Monday, August 27, 2012

There's Always Room for Yellow

When the news broke Friday morning that Lance Armstrong was giving up his fight against doping allegations, I took off my Livestrong bracelet and tossed it in the yellow trash can in our downstairs bathroom.  I wore the yellow band since it first went on sale more than a decade ago--except in Iraq.  In Iraq we could only wear POW/MIA bracelets.  All the rest of the colored wrist bands for causes had to come off until we left Camp Adder.

I wore that bracelet because I used to travel overseas a lot and ride with racers in other countries--particularly in France where I got to ride in the Alps, the Pyrenees, and in the daily training rides at L'Hippodrome in Paris.  Wearing a Livestrong bracelet said I was proud of the accomplishments of America's greatest cyclist.

So when his titles were stripped from him, I tossed the bracelet.  I wore it as long as there was some doubt that he would be caught cheating.  Which also makes me guilty of having a double standard on cheaters.  After 20 years of watching every stage of the Tour de France, I quit watching after Stage 17 in 2006.  That was the stage in which Floyd Landis cheated so flagrantly that the commentators were talking about it during the stage.  I have tried to watch the Tour de France since, but I knew I was just watching dueling drugs.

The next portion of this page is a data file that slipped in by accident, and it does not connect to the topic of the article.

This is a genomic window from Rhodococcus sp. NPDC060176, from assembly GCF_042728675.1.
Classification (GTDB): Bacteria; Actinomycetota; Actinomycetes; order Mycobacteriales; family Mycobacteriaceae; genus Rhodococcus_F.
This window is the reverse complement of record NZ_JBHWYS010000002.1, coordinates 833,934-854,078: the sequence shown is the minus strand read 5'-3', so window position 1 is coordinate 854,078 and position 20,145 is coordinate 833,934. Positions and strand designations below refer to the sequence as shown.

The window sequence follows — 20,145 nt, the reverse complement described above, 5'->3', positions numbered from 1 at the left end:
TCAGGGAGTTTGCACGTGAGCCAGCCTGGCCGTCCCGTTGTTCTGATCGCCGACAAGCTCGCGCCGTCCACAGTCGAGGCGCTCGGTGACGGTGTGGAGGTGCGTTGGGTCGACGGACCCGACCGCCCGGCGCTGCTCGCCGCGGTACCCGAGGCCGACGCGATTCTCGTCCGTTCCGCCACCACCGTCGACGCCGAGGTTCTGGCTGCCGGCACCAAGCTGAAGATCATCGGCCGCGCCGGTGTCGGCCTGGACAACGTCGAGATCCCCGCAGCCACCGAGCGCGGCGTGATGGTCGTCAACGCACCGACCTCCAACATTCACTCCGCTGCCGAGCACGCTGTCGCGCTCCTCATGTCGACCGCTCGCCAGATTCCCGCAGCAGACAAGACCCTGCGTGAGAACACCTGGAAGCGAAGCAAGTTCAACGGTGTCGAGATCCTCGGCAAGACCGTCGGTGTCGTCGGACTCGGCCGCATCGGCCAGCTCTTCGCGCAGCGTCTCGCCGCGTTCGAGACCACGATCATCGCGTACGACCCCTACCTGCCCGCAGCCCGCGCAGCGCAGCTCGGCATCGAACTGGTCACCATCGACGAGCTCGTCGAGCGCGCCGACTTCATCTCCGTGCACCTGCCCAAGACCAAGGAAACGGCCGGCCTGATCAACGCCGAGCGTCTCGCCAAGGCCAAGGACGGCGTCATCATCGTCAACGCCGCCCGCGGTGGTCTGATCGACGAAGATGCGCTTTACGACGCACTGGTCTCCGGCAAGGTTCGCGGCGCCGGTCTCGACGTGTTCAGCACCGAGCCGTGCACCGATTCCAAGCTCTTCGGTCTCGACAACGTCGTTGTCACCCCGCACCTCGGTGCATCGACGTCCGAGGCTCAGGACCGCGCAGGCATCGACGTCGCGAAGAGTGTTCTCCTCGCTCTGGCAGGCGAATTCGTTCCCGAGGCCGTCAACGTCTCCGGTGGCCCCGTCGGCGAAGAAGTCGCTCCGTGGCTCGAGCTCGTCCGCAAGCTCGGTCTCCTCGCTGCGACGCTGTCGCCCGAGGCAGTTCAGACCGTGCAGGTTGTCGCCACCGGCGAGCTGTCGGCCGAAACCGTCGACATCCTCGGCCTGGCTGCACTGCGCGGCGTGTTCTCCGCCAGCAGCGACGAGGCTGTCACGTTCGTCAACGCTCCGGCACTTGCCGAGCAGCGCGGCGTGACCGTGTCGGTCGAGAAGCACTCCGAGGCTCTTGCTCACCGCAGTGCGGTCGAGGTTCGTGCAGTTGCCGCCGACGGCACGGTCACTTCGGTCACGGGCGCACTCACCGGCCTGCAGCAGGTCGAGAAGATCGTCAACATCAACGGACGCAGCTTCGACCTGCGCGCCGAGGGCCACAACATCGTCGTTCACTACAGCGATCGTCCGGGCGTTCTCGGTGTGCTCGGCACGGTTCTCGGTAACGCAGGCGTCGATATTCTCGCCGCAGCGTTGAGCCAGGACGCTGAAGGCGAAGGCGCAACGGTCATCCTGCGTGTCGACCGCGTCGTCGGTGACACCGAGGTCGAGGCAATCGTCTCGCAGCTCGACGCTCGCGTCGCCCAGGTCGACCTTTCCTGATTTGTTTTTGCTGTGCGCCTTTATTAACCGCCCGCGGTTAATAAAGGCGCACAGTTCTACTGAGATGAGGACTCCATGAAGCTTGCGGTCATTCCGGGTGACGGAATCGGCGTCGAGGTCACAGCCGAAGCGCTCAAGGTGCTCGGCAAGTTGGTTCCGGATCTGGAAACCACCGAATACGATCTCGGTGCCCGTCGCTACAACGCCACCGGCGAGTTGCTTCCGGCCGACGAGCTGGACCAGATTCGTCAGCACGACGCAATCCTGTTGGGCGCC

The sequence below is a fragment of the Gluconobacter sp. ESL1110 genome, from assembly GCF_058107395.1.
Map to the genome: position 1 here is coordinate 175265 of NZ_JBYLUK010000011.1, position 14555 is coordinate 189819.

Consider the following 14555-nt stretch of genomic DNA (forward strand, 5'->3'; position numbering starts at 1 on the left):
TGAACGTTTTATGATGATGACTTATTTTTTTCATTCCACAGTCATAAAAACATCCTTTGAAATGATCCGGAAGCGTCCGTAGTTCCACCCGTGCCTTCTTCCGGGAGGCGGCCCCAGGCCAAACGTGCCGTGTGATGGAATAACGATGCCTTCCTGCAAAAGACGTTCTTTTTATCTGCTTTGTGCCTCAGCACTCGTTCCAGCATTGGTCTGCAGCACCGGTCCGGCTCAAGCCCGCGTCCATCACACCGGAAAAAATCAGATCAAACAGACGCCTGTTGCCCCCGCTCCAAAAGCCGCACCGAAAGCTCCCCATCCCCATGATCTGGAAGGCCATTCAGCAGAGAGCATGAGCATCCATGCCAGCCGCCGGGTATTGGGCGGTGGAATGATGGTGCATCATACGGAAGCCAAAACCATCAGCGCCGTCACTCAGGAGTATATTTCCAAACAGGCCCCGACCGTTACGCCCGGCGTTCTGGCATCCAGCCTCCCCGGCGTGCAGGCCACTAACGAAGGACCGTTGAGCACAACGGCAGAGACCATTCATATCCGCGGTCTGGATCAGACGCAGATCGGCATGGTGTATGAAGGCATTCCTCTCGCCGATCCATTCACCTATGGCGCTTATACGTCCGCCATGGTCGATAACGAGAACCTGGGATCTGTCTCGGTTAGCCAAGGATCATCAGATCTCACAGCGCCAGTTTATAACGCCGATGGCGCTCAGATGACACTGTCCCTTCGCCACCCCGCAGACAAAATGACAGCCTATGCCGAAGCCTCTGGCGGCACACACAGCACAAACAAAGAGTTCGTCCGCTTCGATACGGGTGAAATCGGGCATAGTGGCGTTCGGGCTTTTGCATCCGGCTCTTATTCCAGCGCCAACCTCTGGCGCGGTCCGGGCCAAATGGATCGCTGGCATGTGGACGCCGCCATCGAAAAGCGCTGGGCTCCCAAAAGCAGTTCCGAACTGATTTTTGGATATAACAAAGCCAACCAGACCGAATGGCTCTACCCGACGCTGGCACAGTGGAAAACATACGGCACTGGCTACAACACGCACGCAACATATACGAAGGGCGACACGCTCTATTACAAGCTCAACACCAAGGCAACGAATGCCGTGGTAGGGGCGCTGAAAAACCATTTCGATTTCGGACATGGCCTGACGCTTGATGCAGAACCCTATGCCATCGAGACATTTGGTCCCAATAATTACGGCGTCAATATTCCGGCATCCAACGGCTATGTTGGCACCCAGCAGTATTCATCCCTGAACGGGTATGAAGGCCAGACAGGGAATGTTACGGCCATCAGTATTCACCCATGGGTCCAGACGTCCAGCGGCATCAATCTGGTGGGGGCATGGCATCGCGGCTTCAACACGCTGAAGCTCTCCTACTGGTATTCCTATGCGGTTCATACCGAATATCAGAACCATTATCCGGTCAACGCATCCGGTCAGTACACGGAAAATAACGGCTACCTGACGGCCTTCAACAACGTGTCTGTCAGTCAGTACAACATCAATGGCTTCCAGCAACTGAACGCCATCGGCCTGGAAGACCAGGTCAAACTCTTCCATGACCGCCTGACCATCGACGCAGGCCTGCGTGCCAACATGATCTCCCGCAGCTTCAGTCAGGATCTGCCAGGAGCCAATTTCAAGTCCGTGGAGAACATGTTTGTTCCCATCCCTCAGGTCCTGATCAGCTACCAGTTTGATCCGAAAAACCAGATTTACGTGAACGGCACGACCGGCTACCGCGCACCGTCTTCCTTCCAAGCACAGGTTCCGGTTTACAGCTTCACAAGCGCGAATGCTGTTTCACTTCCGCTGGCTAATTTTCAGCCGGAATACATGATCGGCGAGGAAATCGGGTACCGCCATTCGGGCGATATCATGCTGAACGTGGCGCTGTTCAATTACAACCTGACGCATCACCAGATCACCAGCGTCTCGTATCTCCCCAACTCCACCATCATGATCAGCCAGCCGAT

After I left for work, my wife took my Livestrong bracelet out of the trash.  She had two reasons:
 1.  I like yellow.  shallow reason.
 2. It seems hypocritical to ditch him for the act of getting caught cheating, when we stood by him while he was getting away with cheating.  

Good points, but when Lance was riding, I still thought there was a chance he was simply training harder than everyone else.  I was wrong.  And my wife is right that I have known he was cheating for several years and kept it on.  Be that as it may, I will not put it on again.

The Philosopher of War and Terror and Politics: Hannah Arendt

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